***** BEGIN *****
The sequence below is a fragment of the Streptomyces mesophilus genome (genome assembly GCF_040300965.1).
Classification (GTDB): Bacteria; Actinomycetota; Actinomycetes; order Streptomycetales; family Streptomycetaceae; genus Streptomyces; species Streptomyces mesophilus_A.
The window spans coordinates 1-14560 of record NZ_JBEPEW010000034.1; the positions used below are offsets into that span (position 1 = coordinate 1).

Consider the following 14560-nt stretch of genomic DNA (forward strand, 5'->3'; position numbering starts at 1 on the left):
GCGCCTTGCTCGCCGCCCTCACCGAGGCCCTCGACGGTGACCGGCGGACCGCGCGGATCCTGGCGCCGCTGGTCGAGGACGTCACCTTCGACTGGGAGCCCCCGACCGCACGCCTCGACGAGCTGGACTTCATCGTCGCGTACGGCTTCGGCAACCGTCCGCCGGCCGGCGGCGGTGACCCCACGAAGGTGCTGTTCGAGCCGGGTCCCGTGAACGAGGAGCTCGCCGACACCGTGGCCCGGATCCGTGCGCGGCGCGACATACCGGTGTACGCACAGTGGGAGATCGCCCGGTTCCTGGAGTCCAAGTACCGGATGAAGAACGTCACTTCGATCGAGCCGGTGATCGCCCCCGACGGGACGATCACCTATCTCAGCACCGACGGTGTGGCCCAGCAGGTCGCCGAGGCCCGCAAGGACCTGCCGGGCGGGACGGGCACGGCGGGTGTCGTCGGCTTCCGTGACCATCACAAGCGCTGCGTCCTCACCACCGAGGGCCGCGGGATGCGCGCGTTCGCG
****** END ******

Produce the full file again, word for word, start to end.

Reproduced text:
The sequence below is a fragment of the Streptomyces mesophilus genome (genome assembly GCF_040300965.1).
Classification (GTDB): Bacteria; Actinomycetota; Actinomycetes; order Streptomycetales; family Streptomycetaceae; genus Streptomyces; species Streptomyces mesophilus_A.
The window spans coordinates 1-14560 of record NZ_JBEPEW010000034.1; the positions used below are offsets into that span (position 1 = coordinate 1).

Consider the following 14560-nt stretch of genomic DNA (forward strand, 5'->3'; position numbering starts at 1 on the left):
GCGCCTTGCTCGCCGCCCTCACCGAGGCCCTCGACGGTGACCGGCGGACCGCGCGGATCCTGGCGCCGCTGGTCGAGGACGTCACCTTCGACTGGGAGCCCCCGACCGCACGCCTCGACGAGCTGGACTTCATCGTCGCGTACGGCTTCGGCAACCGTCCGCCGGCCGGCGGCGGTGACCCCACGAAGGTGCTGTTCGAGCCGGGTCCCGTGAACGAGGAGCTCGCCGACACCGTGGCCCGGATCCGTGCGCGGCGCGACATACCGGTGTACGCACAGTGGGAGATCGCCCGGTTCCTGGAGTCCAAGTACCGGATGAAGAACGTCACTTCGATCGAGCCGGTGATCGCCCCCGACGGGACGATCACCTATCTCAGCACCGACGGTGTGGCCCAGCAGGTCGCCGAGGCCCGCAAGGACCTGCCGGGCGGGACGGGCACGGCGGGTGTCGTCGGCTTCCGTGACCATCACAAGCGCTGCGTCCTCACCACCGAGGGCCGCGGGATGCGCGCGTTCGCG